Delta Plays A Game Of Flip-Flop With Their Elites - Running with Miles
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Delta Plays A Game Of Flip-Flop With Their Elites

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As you might have seen in the last couple of days, Delta has published their elite qualification requirements that will kick in for status for the 2016 member year. While much of it was left unchanged, they did raise the somewhat recent revenue requirement for status. Check out the changes here and a (rare) commentary on my part as I let it out on a Saturday. 🙂

The Change

Delta

The new 2016 Delta Revenue Requirement

To recap, Delta announced back in 2013 that 2014 would see revenue requirements for their elite flyers. What that meant was that Delta set fixed amounts that the different elite levels had to hit in spend on Delta tickets (not taxes/fees) in order to reach elite status. This is in edition to the mileage/segment requirements. The levels were set to look like this:

  • Silver Medallion: $2,500 in spend and 25,000 MQMs or 30 segments
  • Gold Medallion: $5,000 in spend and 50,000 MQMs or 60 segments
  • Platinum Medallion: $7,500 in spend and 75,000 MQMs or 100 segments
  • Diamond Medallion: $12,500 in spend and 125,000 MQMs or 140 segments

Under the new changes for the 2016 member year, they will increase the spend requirements by 20% t0 $3,000 (Silver), $6,000 (Gold), $9,000 (Platinum), and $15,000 (Diamond).

Of course, they will continue to allow you to buy your way out of the revenue requirement if you spend $25,000 on a Delta-branded American Express card in a year.

The Commentary (or the Flip-Flop part)

For the record, I have been a Delta elite flyer for a number of years and always appreciate the flying experience with them. I think they are a great airline and I always appreciate the upgrades that I have received. I actually was one of their Charter Diamond Medallion members so I was able to appreciate the experience as one of their top-tier elites for a couple of years.

When I write about airline program changes or frequent flyer changes, I do not normally provide much in the way of commentary. Sometimes, though, I feel I just can’t help myself. 🙂 Plus, it is a Saturday, so I will let this fly.

Let me say – I personally do not have a problem with the raising of the revenue requirement. If I was going to retain status with Delta, I would simply bypass the revenue requirement by putting $25,000 on one of my Delta Amex cards, so the hiking of the requirement does not bother me as an individual passenger.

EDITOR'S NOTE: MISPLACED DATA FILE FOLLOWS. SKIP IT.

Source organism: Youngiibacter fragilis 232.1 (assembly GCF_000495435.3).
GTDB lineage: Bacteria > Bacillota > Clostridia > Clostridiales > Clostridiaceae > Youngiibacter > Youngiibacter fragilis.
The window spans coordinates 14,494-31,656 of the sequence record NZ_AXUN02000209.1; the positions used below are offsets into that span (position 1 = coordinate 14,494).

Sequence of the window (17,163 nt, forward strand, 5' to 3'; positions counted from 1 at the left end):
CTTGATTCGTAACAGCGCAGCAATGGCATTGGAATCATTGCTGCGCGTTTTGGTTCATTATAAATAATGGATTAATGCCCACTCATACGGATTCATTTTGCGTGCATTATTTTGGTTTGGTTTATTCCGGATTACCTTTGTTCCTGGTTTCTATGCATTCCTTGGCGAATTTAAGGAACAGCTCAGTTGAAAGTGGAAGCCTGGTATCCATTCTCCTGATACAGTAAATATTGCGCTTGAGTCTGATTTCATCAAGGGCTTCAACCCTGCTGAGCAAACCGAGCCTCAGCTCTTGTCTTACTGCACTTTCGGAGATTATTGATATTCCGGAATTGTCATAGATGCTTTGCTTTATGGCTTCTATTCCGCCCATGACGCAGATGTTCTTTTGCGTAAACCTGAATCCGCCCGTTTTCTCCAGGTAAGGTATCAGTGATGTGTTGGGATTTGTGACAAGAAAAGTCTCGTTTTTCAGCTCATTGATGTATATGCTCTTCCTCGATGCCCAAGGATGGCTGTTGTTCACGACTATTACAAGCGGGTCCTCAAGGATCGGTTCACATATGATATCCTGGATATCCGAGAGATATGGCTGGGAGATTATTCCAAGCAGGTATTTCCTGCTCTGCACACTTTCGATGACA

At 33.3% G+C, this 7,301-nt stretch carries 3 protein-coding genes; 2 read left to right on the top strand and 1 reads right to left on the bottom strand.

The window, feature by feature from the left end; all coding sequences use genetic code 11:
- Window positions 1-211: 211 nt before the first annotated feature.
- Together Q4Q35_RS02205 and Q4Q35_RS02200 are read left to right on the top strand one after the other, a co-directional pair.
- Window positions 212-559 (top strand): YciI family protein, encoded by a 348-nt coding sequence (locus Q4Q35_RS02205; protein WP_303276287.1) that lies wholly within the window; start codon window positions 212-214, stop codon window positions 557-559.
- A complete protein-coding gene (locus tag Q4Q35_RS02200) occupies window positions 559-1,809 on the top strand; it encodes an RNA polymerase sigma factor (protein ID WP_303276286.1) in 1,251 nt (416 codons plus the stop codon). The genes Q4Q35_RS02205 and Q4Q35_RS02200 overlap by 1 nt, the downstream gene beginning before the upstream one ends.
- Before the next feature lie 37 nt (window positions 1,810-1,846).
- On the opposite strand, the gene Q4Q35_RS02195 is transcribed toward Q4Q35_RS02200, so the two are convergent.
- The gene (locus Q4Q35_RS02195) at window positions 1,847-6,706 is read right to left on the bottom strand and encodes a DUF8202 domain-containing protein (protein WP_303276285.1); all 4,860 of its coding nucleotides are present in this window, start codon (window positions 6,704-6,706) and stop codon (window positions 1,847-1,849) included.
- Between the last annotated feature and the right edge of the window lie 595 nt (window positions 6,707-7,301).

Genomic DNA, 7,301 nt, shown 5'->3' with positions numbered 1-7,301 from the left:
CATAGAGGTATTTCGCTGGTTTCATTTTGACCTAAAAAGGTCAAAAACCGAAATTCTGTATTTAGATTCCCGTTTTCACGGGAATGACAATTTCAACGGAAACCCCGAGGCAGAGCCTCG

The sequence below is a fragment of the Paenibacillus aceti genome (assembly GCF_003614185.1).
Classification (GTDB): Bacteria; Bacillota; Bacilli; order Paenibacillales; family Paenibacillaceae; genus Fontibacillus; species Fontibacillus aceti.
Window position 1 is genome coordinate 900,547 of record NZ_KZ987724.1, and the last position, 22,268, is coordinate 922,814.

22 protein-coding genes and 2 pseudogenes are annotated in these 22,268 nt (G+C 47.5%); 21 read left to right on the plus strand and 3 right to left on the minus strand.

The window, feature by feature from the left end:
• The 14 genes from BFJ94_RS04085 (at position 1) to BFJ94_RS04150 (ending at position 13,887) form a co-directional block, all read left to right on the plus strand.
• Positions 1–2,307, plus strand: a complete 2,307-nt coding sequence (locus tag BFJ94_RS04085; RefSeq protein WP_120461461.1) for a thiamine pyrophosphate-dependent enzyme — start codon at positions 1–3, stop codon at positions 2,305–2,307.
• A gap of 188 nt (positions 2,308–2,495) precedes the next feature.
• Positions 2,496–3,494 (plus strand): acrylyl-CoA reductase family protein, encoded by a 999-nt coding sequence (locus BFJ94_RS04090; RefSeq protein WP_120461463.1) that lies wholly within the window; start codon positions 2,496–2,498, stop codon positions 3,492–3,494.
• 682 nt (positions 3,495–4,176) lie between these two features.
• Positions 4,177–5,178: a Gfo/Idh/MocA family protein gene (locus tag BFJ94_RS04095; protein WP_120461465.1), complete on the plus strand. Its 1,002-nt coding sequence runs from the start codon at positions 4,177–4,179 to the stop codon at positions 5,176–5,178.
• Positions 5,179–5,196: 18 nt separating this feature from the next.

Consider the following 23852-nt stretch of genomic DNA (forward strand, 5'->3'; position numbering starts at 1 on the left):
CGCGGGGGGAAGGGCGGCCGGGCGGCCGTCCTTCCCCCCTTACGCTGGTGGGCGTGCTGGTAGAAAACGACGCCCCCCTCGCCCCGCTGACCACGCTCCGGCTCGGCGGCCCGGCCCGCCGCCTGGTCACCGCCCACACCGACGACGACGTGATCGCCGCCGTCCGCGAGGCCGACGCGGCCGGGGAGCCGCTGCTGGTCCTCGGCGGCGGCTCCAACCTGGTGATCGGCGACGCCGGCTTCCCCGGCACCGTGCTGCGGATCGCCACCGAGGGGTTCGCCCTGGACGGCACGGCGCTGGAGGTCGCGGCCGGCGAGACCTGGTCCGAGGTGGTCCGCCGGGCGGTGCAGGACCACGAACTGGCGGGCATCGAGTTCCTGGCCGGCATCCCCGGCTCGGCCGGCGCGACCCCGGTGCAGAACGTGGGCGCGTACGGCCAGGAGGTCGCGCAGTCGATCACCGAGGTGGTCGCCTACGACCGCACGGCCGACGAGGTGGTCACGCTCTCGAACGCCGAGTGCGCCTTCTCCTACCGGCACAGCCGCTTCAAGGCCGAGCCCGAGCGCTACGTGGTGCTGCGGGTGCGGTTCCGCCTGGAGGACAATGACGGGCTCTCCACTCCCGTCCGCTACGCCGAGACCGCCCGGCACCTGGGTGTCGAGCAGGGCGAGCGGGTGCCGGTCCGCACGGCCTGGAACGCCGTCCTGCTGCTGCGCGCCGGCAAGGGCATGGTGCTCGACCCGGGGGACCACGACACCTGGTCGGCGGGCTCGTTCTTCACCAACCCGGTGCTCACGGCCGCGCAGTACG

Delta

Delta’s new take on their revenue requirement

My problem lies in how they are presenting this new change to their passengers and elite members. They have stated “When everyone’s an elite flyer, no one is” as their premise for the increase in revenue requirements. They say that it is a More Exclusive program for 2016. Ok, this is where the flip-flop part comes in. Delta has been minting elite status like dollar bills for years. If everyone is an elite flyer, it is because Delta made it that way. To all of a sudden take a tone that they are the ones creating a more exclusive program, than they should take a step back and realize a few things about the program they have already created.

You Can Have Elite Status Without Ever Stepping on a Plane

Delta has two consumer credit cards and two business credit cards that both allow you to earn MQMs (Medallion Qualifying Miles) by spending. With the Delta Platinum Amex card (consumer and business), you need to spend $25,000 to earn 10,000 MQMs and you can do that twice per card per year. So, with one consumer and one small business Delta Platinum card, you can earn a total of 40,000 MQMs – just 10,000 shy of Gold Medallion.

Then, with the Delta Reserve card (consumer and business), you earn 15,000 MQMs after spending $30,000 and that can be done twice per card per year. So, with one consumer and one small business Delta Reserve card, you can earn a total of 60,000 MQMs. Combine that with the the MQMs earned with the Delta Platinum cards and that gives you Delta Platinum status (second highest tier) with a 25,000 MQM cushion to roll into next year…